Research suggests that dogs spend an average of 11 hours sleeping per night. Dogs also spend a lot of time resting, with only a small portion of their day being active. Lions are known to sleep 16 hours a night and then rest for as long as 16 hours each day.

Most dogs will fall asleep when there is nothing else to do. Because they don’t have a job, a smartphone, or homework, sleep is the best way for them to spend long, tedious hours.

The amount of sleep your dog gets will depend on many factors.

  • Dogs older than 10 months will probably spend more time asleep than their puppies.
    Healthy dogs can also be more restful than those who are overweight or sick.
  • Certain breeds are more likely to sleep longer than others. Ask someone who has had both a lazy Bernese Mountain Dog (or a Border Collie), and one who has had both a Border Collie (or both).
  • Snoring for hours on end can also indicate a problem. Changes in sleeping patterns can be caused by many conditions and age-related issues.2 Stress and separation anxiety may also lead to excessive daytime sleepiness.
  • Most dogs that sleep for more than 12 hours a night are not considered to be a concern. It’s normal. Owners should also be aware that excessive sleeping can indicate other problems. If you are concerned, it is best to consult your vet immediately.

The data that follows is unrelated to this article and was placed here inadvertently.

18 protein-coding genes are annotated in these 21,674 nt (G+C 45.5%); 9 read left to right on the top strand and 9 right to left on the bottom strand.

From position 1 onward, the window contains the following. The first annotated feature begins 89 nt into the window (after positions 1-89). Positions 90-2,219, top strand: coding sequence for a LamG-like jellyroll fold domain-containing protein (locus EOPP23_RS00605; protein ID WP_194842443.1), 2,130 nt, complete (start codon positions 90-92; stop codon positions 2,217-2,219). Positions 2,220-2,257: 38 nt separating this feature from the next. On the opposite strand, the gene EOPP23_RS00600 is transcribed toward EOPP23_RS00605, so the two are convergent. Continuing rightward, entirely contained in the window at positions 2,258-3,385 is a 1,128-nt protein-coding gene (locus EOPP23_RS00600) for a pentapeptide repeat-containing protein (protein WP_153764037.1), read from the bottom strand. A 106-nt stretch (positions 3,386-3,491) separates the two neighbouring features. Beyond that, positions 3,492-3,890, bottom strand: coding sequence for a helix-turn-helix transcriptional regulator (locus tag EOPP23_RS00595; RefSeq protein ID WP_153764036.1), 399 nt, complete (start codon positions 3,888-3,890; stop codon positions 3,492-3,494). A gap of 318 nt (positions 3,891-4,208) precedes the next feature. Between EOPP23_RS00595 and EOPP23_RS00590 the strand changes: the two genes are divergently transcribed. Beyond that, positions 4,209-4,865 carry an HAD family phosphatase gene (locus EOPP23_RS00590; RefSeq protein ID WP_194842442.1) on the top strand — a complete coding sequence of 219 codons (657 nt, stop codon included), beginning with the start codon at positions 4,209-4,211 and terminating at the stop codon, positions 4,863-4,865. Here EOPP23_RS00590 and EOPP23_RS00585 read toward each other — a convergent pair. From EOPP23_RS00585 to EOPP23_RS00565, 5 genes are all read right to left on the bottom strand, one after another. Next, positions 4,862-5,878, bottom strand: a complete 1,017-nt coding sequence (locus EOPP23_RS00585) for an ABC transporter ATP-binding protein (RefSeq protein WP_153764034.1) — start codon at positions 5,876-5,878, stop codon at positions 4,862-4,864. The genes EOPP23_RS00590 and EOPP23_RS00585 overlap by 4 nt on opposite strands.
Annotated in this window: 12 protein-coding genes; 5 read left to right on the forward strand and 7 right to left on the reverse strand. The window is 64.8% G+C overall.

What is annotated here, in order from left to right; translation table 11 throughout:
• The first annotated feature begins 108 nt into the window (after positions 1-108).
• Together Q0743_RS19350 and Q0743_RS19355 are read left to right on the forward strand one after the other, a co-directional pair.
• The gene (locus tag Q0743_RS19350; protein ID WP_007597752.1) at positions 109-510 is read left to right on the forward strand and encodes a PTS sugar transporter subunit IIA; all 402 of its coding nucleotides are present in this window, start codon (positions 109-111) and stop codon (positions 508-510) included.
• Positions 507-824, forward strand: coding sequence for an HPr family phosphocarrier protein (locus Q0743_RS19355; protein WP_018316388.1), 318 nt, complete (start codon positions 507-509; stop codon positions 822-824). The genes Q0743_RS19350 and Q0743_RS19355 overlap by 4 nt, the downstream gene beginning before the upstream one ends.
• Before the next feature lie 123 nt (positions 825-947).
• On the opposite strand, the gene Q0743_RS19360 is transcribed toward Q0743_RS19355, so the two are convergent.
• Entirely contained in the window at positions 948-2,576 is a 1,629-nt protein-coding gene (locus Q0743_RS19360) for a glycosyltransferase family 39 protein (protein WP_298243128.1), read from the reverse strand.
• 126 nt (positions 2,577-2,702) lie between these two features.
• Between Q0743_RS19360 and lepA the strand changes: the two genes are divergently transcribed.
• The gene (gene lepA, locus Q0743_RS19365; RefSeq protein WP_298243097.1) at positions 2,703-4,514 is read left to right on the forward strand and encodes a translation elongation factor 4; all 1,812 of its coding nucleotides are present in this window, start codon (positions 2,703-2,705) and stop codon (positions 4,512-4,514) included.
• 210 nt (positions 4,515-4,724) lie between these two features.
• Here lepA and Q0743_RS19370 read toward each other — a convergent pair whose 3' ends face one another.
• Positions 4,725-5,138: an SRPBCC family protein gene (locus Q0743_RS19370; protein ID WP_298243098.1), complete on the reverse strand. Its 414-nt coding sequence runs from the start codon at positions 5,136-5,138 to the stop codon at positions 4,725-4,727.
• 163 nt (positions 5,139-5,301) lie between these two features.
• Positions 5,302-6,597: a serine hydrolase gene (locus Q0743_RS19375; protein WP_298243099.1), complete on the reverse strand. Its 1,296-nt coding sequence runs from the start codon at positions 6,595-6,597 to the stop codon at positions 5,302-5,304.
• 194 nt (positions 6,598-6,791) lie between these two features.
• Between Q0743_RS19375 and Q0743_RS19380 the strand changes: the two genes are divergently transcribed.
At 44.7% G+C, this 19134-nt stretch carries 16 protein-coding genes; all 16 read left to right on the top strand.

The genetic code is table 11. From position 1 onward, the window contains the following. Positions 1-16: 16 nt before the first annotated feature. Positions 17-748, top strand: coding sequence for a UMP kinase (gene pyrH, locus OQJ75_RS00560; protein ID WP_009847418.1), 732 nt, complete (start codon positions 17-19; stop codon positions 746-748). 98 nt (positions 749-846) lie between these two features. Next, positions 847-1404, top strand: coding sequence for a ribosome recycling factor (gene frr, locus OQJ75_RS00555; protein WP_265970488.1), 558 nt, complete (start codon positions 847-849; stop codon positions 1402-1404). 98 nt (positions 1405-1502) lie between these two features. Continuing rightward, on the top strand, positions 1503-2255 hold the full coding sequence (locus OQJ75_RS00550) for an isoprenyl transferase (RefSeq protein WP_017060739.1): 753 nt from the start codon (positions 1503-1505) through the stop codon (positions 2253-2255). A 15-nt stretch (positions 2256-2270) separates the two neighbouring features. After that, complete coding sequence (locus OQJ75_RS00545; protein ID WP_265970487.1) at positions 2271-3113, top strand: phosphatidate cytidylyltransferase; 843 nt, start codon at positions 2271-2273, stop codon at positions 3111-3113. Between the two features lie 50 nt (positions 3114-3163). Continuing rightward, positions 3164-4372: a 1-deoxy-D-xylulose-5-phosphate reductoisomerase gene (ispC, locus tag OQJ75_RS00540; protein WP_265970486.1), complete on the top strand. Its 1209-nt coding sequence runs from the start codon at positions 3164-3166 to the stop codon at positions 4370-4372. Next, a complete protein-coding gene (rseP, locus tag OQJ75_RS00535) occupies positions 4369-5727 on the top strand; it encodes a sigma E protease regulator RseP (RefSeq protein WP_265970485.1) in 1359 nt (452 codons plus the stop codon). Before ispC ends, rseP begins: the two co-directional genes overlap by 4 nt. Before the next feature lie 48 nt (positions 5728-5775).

• Dogs are more sleepy than humans, but they also wake up earlier than we are. Dogs tend to sleep in large chunks at night. However, we sleep in one big block. They sleep in many small bursts during the day and night.

The majority of our nighttime sleep is in rapid-eye movement, or REM. According to the National Sleep Foundation this is when we sleep, but it also provides energy for our bodies and brains. Dogs need to sleep at least 10 percent of their REM sleep each night, so they should get enough restorative sleep all day.

Dogs are not usually deep sleepers. Dogs are “flexible sleepers,” according to the AKC. They can fall asleep at any time and wake up at any moment (doorbell!). Can open! If necessary.

“Because they’re flexible sleepers and can fall asleep out of boredom, and wake easily and be alert immediately, they end needing more sleep to make up the lost REM during their cycles.”